After spending many hours building out multiple Hyper-V guests there’s always a chance that something will go wrong and you’ll be needing a backup to restore from. There are many options available, but suffice it to say that while useful, Checkpoints & Replication are not backups.
So what are the other options? The simplest is an Hyper-V Export to another location. The more robust solution is using System Center 2012 R2 Data Protection Manager, [which I’ll begin to cover in Part III].
Now, while we can manually Export… any guest from Hyper-V Manager wouldn’t it be nice to be able to query the list of machines and then Export… them one by one to a location on an automated basis using Task Scheduler?
Before we get into the PowerShell to accomplish this task, I’d like to point out that Microsoft still has not provided an –Overwrite switch on the Export-VM command. Thus if you want to repeat this process and keep multiple weeks or a months backups you’ll have to find another option for if the files/folders exist the Export-VM command will fail to execute. So what’s a possible solution? Create a folder with a current data/time stamp to hold all of the exported machines and then do this each time the PowerShell command executes. Simple right? Well, keep in mind that after awhile these folders will pile up and you’ll also need a method of deleting old ones as well depending upon how long you want to store them.
In the example above a separate drive D: has been designated as the Export location and a folder called Exports has been created to store each export based upon the data/time the Task Scheduler task executes the PowerShell script.
The first step in the PowerShell script is to query the list of existing folders and then removes the folder older than one month from the current date/time. This keeps 5 backups and helps reduce the disk space required for the backups. [NOTE: System Center 2012 R2 Data Protection Manager can significantly reduce backup disk space consumption, but we’ll cover that in Part III.]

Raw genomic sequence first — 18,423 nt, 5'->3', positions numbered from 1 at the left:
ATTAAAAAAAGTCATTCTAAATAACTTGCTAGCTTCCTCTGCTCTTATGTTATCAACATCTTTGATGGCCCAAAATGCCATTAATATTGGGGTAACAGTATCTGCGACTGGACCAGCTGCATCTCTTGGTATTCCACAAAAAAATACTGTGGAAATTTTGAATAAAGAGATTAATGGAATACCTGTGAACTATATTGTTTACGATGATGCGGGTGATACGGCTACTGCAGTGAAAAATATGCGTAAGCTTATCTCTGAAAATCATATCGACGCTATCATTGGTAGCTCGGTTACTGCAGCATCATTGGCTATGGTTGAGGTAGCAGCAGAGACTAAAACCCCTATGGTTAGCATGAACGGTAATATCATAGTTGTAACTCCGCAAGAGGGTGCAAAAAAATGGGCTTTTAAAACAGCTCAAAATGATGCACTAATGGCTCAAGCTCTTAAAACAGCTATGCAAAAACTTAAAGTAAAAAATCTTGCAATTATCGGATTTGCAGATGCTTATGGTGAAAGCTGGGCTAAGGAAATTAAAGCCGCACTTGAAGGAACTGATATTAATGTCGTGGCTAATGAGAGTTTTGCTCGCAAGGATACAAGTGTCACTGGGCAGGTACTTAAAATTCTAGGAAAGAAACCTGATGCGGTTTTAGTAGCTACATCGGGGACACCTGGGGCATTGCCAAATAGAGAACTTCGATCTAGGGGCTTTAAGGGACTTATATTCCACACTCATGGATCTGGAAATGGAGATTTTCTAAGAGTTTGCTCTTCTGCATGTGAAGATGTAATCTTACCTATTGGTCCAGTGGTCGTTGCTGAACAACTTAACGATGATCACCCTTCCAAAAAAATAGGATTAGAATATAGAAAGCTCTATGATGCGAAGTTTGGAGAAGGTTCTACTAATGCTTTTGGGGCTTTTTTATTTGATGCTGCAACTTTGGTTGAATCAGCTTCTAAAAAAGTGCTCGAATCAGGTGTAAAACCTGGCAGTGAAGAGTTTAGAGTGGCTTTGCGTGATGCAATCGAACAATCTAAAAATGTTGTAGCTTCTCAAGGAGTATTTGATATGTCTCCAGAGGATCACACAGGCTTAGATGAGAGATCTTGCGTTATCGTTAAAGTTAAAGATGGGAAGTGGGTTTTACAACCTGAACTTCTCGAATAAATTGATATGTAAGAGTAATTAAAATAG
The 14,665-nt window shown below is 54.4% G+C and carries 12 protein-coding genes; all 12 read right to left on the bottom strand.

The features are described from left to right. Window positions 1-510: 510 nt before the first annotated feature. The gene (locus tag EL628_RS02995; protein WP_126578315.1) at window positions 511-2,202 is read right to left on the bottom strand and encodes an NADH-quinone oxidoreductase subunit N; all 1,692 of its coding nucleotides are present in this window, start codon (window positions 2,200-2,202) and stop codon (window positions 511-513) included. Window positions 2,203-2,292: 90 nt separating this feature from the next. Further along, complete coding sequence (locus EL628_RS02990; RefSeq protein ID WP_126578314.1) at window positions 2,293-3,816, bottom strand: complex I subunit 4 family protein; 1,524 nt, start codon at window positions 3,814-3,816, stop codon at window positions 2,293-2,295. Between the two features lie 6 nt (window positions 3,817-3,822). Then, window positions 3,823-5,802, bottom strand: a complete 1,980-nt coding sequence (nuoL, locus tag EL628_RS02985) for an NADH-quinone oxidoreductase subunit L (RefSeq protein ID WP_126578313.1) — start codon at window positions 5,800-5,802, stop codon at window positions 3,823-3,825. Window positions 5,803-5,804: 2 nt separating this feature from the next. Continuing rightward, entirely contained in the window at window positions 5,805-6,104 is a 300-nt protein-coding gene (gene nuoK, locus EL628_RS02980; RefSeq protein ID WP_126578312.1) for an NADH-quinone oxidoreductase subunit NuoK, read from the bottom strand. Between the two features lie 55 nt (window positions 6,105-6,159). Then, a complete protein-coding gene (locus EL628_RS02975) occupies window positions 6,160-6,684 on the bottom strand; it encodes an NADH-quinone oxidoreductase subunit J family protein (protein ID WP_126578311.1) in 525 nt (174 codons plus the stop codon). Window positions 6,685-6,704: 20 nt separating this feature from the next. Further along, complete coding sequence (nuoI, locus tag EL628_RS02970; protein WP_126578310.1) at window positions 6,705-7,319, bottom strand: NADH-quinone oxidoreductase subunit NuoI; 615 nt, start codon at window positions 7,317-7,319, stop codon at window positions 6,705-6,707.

So let’s look at a simple script to accomplish the above, with a single machine, then we’ll get fancy (in Part II) skirting some other issues that result from exporting multiple machines at one time and the disk I/O, we’ll also address the SLA issue of 99.9% availability for the machines you want to backup, etc.
First the assumptions:
- We have only one guest machine we want to export/backup.
- It is OK to stop the guest machine while we back it up and then we’ll restart it after the export is complete.
- It only takes 3 minutes to shutdown the guest machine properly.
The simple PowerShell script below will accomplish this task given the assumptions above.
# $RootPath: Can be changed to point where you’d like the Virtual Machines exported and can be any valid
# drive path.
$RootPath = ‘D:\Exports\’
# $OutputDate: Is simply used to create a unique folder name that later can have it’s CreationDate checked
# for deletion later.
$OutputDate = (Get-Date).Year.ToString() + ‘.’ + (Get-Date).Month.ToString() + ‘.’ + (Get-Date).Day.ToString() + ‘.’ + (Get-Date).Hour.ToString() + ‘.’ + (Get-Date).Minute.ToString() + ‘.’ + (Get-Date).Second.ToString()
$GuestVMName = “GuestVirtualMachineName”
Stop-VM -Name $GuestVMName
Start-Sleep -Seconds 180
#Clean up old Export-VM folders older than one month ago to reduce disk space consumption.
foreach ($i in Get-ChildItem $RootPath)
if ($i.CreationTime -lt ($(Get-Date).AddMonths(-1)))
Remove-Item $i.PSPath -Recurse
#Create new Export folder with current date/time.
$ExportPath = New-Item ($RootPath + ‘ ‘ + $OutputDate) -type directory
#Export the VM.
Export-VM -ComputerName $env:COMPUTERNAME -Name $GuestVMName -Path $ExportPath
#Start the VM.
Start-Sleep -Seconds 180
Start-VM -Name $GuestVMName
Adding this PowerShell to Task Scheduler and setting up a schedule provides an easy way to backup this single guest machine on a regular basis.
In Part II of this series, we’ll get into a more real world example of how to accomplish this for multiple guests and ensure that we’re exporting only one machine at a time to ensure quality disk I/O on the destination disk. In Part III, we’ll get into System Center 2012 R2 Data Protection Manager.